- Standing committees generally have legislative jurisdiction. (Subcommittees handle specific areas of the committee’s work.)
- Select and joint committees generally handle oversight or housekeeping responsibilities.
- The chair of each committee and a majority of its members represent the majority party. The chair primarily controls a committee’s business.
- There are 21 permanent committees in the House of Representatives, and 20 in the Senate. Four joint committees operate with members from both houses on matters of mutual jurisdiction and oversight.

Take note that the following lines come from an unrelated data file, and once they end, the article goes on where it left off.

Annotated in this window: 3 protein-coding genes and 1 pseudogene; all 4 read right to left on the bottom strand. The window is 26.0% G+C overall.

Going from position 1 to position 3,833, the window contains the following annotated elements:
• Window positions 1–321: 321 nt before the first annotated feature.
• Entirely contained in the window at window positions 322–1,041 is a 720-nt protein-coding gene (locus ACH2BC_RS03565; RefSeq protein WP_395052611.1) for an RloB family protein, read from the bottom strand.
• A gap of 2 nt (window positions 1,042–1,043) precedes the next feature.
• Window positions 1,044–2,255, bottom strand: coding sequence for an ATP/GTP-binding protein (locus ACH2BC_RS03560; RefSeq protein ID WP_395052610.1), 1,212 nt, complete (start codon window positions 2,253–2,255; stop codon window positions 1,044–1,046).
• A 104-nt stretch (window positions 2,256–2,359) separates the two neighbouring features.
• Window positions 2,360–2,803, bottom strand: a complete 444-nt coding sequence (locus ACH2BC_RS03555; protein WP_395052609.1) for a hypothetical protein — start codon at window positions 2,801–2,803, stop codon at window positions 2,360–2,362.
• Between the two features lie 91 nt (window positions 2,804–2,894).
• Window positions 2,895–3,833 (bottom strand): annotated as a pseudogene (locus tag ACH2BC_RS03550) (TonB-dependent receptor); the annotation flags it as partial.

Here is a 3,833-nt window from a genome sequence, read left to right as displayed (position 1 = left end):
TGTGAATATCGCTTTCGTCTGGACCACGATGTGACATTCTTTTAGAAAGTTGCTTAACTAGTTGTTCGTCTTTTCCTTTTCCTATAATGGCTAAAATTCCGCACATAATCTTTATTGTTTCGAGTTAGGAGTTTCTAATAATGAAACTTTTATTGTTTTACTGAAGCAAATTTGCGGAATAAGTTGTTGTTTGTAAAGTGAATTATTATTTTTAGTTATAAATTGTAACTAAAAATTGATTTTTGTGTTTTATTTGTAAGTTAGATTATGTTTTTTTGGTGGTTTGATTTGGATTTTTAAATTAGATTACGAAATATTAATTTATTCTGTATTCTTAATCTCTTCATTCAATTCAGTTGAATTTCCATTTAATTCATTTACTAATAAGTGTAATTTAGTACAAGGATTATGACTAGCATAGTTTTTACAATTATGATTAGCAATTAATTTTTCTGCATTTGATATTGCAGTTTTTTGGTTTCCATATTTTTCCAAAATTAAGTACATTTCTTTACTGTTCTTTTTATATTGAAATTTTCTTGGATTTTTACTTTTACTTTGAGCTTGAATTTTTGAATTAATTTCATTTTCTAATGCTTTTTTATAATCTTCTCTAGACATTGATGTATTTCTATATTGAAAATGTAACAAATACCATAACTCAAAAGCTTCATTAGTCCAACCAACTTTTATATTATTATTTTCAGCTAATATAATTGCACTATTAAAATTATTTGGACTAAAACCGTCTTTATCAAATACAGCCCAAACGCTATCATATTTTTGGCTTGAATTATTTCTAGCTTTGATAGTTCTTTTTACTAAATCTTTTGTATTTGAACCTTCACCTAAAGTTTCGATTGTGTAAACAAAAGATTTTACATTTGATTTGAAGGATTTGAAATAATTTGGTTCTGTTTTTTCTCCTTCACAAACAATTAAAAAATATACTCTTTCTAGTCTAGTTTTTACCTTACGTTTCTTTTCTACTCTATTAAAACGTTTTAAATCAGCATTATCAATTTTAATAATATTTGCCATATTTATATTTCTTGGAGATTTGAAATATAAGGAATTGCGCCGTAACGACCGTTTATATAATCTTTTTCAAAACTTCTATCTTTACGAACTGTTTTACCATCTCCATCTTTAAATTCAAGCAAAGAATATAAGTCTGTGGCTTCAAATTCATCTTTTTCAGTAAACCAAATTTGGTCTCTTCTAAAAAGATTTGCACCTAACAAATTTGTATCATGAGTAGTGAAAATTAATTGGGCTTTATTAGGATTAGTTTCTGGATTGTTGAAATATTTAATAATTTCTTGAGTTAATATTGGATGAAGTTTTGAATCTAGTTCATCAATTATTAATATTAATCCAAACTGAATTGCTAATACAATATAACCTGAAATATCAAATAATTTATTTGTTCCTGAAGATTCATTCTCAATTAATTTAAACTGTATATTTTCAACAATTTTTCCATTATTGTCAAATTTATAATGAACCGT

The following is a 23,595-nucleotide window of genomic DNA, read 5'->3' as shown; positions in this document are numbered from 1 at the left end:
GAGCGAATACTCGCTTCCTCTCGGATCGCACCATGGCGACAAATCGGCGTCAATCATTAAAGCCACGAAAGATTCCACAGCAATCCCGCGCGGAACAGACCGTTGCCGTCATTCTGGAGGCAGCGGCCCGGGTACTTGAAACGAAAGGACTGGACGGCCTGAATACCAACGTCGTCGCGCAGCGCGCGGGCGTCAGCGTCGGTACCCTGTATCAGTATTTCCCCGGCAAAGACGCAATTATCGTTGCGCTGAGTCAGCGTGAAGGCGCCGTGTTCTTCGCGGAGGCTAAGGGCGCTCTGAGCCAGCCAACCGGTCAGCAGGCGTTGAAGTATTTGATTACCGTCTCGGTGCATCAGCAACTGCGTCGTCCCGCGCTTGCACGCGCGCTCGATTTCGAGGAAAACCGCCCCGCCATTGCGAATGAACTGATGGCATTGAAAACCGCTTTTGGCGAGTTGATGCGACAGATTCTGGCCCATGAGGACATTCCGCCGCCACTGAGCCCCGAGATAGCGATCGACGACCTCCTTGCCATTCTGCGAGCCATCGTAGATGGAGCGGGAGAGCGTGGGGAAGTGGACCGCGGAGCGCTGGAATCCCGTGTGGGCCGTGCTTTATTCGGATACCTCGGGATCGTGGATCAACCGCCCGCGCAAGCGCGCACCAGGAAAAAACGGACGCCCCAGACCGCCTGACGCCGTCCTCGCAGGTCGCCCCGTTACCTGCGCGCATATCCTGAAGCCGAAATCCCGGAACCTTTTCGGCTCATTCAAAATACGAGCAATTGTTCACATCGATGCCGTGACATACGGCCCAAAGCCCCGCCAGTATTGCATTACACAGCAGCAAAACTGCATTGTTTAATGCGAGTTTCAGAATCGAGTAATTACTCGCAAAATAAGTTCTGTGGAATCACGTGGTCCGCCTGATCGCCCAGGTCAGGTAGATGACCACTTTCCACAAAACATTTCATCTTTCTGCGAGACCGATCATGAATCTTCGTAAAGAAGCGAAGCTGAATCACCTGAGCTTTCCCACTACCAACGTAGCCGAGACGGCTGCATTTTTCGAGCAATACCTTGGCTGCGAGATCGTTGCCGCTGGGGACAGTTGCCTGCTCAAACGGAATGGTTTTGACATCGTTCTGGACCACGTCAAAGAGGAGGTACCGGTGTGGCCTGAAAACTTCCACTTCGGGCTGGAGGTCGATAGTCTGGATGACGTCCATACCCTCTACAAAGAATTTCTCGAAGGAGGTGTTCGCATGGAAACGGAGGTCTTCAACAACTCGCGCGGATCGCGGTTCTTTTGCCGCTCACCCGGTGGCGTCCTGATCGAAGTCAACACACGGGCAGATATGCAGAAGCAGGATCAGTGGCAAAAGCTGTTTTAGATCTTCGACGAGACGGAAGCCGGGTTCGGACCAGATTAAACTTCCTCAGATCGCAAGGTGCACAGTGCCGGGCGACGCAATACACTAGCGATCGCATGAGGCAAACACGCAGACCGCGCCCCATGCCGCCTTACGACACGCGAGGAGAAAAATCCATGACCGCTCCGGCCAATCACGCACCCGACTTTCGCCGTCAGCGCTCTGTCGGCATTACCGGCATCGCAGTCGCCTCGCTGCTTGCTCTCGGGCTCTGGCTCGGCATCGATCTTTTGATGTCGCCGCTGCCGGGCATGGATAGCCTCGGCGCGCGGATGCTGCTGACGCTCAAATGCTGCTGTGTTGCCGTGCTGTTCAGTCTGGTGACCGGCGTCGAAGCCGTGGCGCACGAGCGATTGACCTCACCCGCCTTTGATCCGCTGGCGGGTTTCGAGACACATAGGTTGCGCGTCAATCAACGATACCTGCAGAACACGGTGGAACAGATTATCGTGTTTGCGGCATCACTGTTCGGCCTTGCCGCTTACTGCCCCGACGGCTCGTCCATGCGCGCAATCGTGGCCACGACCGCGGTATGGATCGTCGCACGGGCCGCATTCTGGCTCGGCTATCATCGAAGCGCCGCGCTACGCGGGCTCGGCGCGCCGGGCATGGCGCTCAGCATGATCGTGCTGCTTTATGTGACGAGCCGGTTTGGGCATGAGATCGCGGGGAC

The House Committee on Intelligence:
The United States House Permanent Select Committee on Intelligence (HPSCI) is a committee of the U.S. House of Representatives, currently chaired by U.S. Congressman Mike Rogers (Michigan). The HPSCI is charged with the oversight of the United States Intelligence Community, which includes the intelligence and intelligence related activities of 17 elements of the U.S. Government, and the Military Intelligence Program. (from intelligence.house.gov/about/history-jurisdiction)
What is Huawei?
- Chinese company Huawei (pronounced WAH-way) has become the world’s second largest producer of network equipment – the transmitters, base stations and routing gear that connects calls and cellphone traffic.